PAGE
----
Who Killed Ty Conn By Linden MacIntyre and Theresa Burke Viking, 337 pages, $33 REVIEWED BY
I know who killed Ty Conn. I had been called for legal assistance in Toronto on the night of May 20, 1999, just before Conn pulled the trigger on a shotgun pressed to his chest, alone in a filthy basement, surrounded by large numbers of armed policemen. There was no hostage. Common sense suggests the police should calm the situation, keep talking, let time pass and persuade the depressed, suicidal fugitive inside to surrender peacefully. In short, to create no crisis.
No crisis? At one point, police shot a stun grenade, with its blinding flash and explosion, into the basement after Conn had asked them for permission to go to the kitchen for a drink of juice. The stun grenade was followed by two rubber bullets. Still later, while he was talking on a police cellphone to fifth estate associate producer Theresa Burke, the shotgun exploded. Conn was dead at the other end of the line.
The answer of Burke and veteran CBC reporter Linden MacIntyre ( the fifth estate)in this kind and magnificent book is deeper: "His death was a logical consequence of his life."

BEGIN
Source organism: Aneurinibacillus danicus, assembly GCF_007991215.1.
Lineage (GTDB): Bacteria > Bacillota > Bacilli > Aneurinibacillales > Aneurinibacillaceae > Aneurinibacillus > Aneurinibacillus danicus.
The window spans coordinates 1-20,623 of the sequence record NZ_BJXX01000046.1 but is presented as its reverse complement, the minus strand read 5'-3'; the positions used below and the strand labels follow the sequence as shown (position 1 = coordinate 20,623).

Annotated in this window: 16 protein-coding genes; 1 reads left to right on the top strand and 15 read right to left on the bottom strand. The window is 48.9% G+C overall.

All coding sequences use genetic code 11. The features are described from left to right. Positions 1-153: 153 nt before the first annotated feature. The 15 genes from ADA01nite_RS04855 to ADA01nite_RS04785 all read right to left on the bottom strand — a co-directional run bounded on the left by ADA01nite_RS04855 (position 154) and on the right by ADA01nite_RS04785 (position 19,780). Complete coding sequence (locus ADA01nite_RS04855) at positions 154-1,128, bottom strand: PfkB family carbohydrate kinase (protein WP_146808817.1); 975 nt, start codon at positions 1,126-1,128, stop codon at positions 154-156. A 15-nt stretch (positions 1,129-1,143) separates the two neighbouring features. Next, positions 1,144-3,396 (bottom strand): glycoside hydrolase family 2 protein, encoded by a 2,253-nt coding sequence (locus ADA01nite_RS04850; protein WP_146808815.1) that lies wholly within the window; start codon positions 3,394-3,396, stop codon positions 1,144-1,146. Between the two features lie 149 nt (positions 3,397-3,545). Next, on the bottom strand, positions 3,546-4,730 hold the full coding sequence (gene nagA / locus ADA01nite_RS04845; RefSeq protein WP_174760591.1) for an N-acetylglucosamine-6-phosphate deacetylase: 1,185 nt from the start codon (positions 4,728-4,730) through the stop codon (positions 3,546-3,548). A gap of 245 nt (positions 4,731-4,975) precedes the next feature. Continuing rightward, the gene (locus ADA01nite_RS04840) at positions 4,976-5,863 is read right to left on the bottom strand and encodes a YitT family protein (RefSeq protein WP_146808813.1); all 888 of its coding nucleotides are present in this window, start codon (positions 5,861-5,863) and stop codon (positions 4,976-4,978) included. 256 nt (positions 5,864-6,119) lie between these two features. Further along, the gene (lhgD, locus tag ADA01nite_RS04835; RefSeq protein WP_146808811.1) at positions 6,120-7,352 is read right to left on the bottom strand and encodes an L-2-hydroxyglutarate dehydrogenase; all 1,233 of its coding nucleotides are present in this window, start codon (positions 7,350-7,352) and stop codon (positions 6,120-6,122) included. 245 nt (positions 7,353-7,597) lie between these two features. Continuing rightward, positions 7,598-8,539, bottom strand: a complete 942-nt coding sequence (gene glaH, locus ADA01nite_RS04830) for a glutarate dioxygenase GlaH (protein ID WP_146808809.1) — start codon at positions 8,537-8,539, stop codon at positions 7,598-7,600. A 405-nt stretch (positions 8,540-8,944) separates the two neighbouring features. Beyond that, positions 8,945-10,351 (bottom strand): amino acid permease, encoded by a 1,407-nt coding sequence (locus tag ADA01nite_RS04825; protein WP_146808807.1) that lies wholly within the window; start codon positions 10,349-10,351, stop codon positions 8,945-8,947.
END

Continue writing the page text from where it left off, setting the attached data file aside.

Ty Conn was born Ernest Bruce Hayes in Toronto in 1967. His 16-year-old mother, Marion, was soon abandoned by her older husband, and found herself unable to cope with an infant. She handed him to his father and ran away. His father, in turn, sent him off to her parents. Unable to cope in turn, they put him up for adoption at the age of three. The family chosen was a highly dysfunctional one, dominated by a mother who sexually assaulted one of the older children and constantly abused Conn.
He began to steal, incessantly, mostly food at first. Eventually, they returned him to Children's Aid, like a piece of damaged goods. From group home to group home, he was first taken in and then expelled or rejected. He could shrug off punishment, but the rejection dogged him forever.
Finally, locked up in Brookside Training School at 14, he found acceptance among other boys for whom getting in "big trouble" earned only respect.
When he died, at 32, he had been legally at large for a total of 69 days as an adult. He had "stolen another 147 days of liberty from youth detention centres, Collins Bay Penitentiary, and Kingston Penitentiary. His chances of experiencing another day of freedom, legally or otherwise, in the second millennium were, at best, remote."